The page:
Showing posts from March 4, 2018

Movie Review: Lady Bird

Lady Bird  by Greta Gerwig Overview: Lady Bird has given herself her own name, a step closer to living her own life, hopefully, complete with an acceptance letter to any liberal arts school in New York that will take her. Unfortunately for Christine "Lady Bird", life isn't as easy to change as you name. Even if her family doesn't have as much money as she would like and her mother isn't as supportive as she'd like and people aren't always as good as they seem, Lady Bird must get over the wrong side of the tracks in Sacramento to get on to the better things the world has to offer her. Overall: 5  Characters: 5  Lady Bird blew me away. I loved her, which is important considering how character driven this film is. She's witty and driven, and she, like all of us, wants things that can't exist and tries a lot of different ways to find that feeling of satisfaction. Even though she spends most of the movie fighting against the tide of the world, eve

Upcoming Spotlight Reviews

Hello, everyone! I haven't done one of these update posts about the month ahead or what's going on with the blog in a while, so I thought I'd take a minute today to share a bit about what's coming up. There are so many amazing things, but, first, I wanted to thank all of you for helping grow the blog. It means so much to me that I am reaching my largest audience yet. Remember to click the subscribe button on the main page to get email updates about new posts and to follow on Instagram (@readingwritingandme), Twitter (@readwriteandme), and Facebook which I'll link below! One of the major things I'm focusing on going forward is giving you guys three amazing posts per week. Sundays will always be for Weekly Reviews and Recommendations while Wednesdays and Fridays will feature different reviews and articles. With Teen Book Con coming up, I'll be running a special series of reviews for all the books whose wonderful authors I get to meet! And, of course, ther

New Release Wednesday: The Dangerous Art of Blending In

The Dangerous Art Of Blending In  by Angelo Surmelis (315 pages) Overview:  Evan Panos has a lot to hide at his small town Illinois high school. He only wears long sleeved shirts to cover the bruises on his body, though the cuts on his face are harder to hide. And he's gay, something that wouldn't go over well at school or with his deeply religious, first generation immigrant, Greek parents. Evan must learn that sometimes under the radar isn't the place to live while he grapples with his situation and wonders who could help him. Overall: 5  Characters: 5 I love Evan. He made a wonderful main character, mostly for his sincerity that just oozes from all his words, thoughts, feelings, and drawings. He makes the reader understand and sympathize with his choices at every turn. His voice is also wrung with a heartbreaking resignation that ebbs and flows with his rises and falls throughout the book. His family is interesting and stunningly real as well. His mother shows the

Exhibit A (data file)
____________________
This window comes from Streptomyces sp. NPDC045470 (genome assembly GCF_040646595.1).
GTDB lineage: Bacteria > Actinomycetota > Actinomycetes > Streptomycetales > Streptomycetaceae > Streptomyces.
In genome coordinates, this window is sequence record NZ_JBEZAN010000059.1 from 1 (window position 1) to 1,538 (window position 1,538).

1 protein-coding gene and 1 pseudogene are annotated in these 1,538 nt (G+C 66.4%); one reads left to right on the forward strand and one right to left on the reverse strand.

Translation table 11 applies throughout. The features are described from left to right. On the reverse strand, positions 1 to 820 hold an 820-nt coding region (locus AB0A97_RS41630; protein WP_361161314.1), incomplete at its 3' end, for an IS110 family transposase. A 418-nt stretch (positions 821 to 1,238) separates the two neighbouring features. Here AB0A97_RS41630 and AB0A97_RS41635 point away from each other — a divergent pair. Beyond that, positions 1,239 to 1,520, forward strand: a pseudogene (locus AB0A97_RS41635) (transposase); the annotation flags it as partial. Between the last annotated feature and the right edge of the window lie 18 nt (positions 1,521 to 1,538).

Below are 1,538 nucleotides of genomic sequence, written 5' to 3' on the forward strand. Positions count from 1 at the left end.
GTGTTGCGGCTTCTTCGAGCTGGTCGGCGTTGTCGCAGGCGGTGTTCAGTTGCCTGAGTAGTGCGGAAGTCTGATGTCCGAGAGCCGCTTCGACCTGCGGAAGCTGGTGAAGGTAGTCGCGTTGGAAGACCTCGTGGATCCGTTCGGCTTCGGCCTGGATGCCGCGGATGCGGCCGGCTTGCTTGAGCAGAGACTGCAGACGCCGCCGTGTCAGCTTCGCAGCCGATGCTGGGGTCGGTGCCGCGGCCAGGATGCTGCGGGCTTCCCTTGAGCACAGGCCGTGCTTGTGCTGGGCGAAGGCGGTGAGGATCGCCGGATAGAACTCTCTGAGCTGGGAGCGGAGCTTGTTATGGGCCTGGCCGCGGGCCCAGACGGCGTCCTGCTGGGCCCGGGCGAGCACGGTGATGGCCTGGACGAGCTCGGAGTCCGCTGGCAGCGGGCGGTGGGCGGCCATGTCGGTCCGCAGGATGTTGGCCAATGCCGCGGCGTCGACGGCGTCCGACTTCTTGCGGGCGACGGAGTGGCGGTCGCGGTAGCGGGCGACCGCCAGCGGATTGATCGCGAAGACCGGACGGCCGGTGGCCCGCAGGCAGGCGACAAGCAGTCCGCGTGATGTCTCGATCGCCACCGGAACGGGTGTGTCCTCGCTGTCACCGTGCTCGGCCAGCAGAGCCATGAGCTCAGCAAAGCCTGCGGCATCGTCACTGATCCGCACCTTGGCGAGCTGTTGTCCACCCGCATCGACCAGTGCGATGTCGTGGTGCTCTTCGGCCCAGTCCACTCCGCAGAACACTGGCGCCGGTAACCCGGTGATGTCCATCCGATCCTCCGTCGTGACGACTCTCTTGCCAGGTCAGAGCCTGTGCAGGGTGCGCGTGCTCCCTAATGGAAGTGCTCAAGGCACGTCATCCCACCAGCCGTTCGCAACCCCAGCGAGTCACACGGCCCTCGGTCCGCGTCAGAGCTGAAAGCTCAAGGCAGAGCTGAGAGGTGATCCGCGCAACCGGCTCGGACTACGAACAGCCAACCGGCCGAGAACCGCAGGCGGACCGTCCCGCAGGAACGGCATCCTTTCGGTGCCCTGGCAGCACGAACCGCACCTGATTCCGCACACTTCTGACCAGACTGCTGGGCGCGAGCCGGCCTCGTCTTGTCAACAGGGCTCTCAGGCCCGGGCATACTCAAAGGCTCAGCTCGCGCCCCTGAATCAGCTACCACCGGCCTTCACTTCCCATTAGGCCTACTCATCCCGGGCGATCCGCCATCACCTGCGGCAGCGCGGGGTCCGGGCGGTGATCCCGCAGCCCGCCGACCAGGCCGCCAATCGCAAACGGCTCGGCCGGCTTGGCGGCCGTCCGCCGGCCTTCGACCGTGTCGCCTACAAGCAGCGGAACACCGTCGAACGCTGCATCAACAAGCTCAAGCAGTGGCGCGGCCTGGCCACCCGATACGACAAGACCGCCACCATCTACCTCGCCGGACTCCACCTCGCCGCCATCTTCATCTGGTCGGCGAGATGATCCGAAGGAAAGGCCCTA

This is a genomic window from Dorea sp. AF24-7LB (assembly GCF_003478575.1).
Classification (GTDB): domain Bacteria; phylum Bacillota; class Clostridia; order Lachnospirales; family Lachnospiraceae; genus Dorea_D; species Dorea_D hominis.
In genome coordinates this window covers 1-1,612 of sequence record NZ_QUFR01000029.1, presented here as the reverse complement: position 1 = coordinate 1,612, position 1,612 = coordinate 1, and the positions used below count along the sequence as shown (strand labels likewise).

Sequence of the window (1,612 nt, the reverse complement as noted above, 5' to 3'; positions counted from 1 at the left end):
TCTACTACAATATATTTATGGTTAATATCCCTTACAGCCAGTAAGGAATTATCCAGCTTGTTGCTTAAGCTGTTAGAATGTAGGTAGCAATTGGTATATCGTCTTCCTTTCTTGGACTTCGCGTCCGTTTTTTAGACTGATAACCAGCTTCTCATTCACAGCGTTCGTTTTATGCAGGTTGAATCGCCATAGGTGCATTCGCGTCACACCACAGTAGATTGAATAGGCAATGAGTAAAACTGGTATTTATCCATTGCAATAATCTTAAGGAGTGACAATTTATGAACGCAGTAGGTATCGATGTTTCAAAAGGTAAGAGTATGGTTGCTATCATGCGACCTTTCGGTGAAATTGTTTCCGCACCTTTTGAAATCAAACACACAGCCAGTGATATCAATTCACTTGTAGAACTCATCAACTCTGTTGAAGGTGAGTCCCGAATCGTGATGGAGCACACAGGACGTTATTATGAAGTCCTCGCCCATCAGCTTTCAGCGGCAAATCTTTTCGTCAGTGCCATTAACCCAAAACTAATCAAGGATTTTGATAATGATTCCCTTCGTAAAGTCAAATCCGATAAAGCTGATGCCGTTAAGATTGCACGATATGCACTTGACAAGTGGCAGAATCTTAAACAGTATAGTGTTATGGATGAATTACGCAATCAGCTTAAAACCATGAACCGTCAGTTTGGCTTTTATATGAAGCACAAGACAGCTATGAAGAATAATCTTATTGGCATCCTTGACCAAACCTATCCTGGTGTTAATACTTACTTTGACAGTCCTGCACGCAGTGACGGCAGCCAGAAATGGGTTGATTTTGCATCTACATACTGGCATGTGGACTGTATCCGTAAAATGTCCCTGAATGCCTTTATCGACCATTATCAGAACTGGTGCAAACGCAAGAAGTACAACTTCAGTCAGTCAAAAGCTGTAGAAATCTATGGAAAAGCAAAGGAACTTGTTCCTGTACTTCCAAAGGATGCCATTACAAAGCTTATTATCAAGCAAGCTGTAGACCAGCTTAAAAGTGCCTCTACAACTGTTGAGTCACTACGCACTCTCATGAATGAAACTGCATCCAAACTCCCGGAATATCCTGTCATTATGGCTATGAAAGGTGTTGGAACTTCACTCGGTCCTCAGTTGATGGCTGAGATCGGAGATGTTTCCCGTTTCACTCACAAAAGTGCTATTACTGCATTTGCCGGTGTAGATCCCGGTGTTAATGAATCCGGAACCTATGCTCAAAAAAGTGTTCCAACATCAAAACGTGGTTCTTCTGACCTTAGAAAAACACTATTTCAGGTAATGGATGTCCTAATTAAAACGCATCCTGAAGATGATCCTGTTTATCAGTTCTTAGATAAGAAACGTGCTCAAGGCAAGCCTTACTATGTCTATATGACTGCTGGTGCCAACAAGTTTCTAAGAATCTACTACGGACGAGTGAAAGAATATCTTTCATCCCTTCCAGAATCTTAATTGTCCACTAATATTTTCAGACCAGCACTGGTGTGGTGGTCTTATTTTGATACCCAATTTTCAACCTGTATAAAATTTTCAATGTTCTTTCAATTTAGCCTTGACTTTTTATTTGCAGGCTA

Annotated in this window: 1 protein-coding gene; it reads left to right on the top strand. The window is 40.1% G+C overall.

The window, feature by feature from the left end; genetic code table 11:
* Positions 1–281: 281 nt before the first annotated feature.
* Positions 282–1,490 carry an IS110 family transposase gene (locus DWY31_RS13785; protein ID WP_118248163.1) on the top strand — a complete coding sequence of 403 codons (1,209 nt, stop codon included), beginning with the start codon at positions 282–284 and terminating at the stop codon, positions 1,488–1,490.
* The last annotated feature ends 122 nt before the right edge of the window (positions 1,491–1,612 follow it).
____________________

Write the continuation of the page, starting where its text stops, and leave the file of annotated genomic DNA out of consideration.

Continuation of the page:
Nice Try, Jane Sinner

Nice Try, Jane Sinner  Lianne Oelke (420 pages) Overview: Jane wants to forget the past. Forget the high school that expelled her. Forget the people that watched her fall from grace. Forget her family who thinks that prayer is the answer to everything. Facing community college at Elbow River as a last resort graduation option, she signs up to be on House of Orange, a new web reality show, to solve her housing problem. Though she knows to expect the unexpected, House of Orange and its inhabitants test Jane in ways she never imagined. Maybe the year won't be as bad as she imagined.  Overall: 5 Characters: 5 I LOVE Jane. There are very few main characters I can say that I appreciated more. Her sarcasm, dry humor, and outlook on life echoed my own thoughts, and I loved how she was so introspective. It is fascinating to listen to Jane work through her own thoughts and recognize her behaviors as masks for other feelings. I also thought that Oelke did a wonderful job with her depict